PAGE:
CREAN: Well I think that that is the conclusion that most people will come to and I think that is why we’ve got to persist down the track of getting the Government to just tell the truth. Because, you know, if it’s got away with deceiving the public before it’s going to continue to do it in the future. If it thinks it can get away with it for the past it will continue to do it for the future. I just think that now that we have got this Government for another three years that we have to expose them for that deceit.


CLARK: This is Simon Crean the Federal Opposition Leader. …One of the problems you have got Mr Crean is that this issue is running in Mr Howard’s favour. As you know, I mean, I have got in front of me the findings of a survey in NSW conducted on behalf of the NSW Labour Council of Unionists. I mean these are people on your side of the fence. And it shows that 58 per cent of unionists and 67 per cent of non-unionists out there thought that Mr Howard handled the whole issue pretty well.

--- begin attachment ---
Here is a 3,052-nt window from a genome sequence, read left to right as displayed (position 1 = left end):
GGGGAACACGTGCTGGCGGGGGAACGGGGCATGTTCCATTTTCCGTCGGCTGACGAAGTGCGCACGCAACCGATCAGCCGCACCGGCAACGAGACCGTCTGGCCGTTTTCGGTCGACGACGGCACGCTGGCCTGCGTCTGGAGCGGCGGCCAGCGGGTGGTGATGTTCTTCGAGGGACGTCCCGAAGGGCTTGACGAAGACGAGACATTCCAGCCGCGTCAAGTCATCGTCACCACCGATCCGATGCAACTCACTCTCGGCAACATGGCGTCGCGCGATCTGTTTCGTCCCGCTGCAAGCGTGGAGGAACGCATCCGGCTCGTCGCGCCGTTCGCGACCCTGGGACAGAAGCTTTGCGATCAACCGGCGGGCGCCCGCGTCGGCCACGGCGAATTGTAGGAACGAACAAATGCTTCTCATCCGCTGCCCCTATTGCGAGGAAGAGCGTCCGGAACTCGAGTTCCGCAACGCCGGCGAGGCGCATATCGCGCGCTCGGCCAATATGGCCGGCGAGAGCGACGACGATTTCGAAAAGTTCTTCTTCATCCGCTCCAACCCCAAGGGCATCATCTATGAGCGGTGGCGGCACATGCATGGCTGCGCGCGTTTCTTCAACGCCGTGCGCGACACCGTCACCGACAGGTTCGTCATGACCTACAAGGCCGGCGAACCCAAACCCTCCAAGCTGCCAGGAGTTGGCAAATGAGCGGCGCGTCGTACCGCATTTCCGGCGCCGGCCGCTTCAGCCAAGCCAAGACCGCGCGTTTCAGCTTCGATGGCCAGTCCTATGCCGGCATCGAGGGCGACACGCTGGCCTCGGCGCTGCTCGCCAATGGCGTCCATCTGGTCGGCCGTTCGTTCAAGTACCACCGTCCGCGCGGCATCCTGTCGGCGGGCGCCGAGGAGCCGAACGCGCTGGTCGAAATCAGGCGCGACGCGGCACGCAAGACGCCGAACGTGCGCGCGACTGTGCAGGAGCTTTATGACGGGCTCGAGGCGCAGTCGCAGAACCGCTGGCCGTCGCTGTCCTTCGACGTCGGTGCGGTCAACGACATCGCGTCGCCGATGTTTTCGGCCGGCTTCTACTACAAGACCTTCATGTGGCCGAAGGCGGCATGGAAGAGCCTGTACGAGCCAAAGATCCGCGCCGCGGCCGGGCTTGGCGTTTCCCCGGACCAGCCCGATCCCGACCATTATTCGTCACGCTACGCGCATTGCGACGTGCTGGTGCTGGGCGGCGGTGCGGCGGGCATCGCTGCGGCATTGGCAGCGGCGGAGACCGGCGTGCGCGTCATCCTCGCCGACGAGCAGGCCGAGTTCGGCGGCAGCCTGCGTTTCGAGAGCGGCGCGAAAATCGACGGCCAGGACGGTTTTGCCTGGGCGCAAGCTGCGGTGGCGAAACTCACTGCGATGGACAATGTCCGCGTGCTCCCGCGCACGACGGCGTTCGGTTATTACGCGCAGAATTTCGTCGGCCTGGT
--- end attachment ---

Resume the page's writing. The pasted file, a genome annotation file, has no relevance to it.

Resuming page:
CREAN: Well that’s until now. I mean, look, you don’t have to lie to protect your borders, Philip. And when you have consistently said, and I have said since I have been Leader, I do agree with the need for procedures to be there and tough on border protection. I believe it can be done in a more compassionate way and they’re the policy initiatives that I have announced. And you do not have to lie to protect your borders.

CLARK: There’s going to be a Senate inquiry into this I presume, isn’t there?

CREAN: Yes there is.

CLARK: Will Mr Reith be called before that inquiry?

CREAN: Well, that is up to the Senate as to who it calls and I wouldn’t want to pre-empt who they decide to call but, yes, they could.

CLARK: I mean there are some obvious answers to be gleaned from this and they are not forthcoming from the report. It makes me wonder, I must say, one of the questions that occurred to me is why was it not possible to interview people and find out why this information wasn’t passed on and make a finding about it.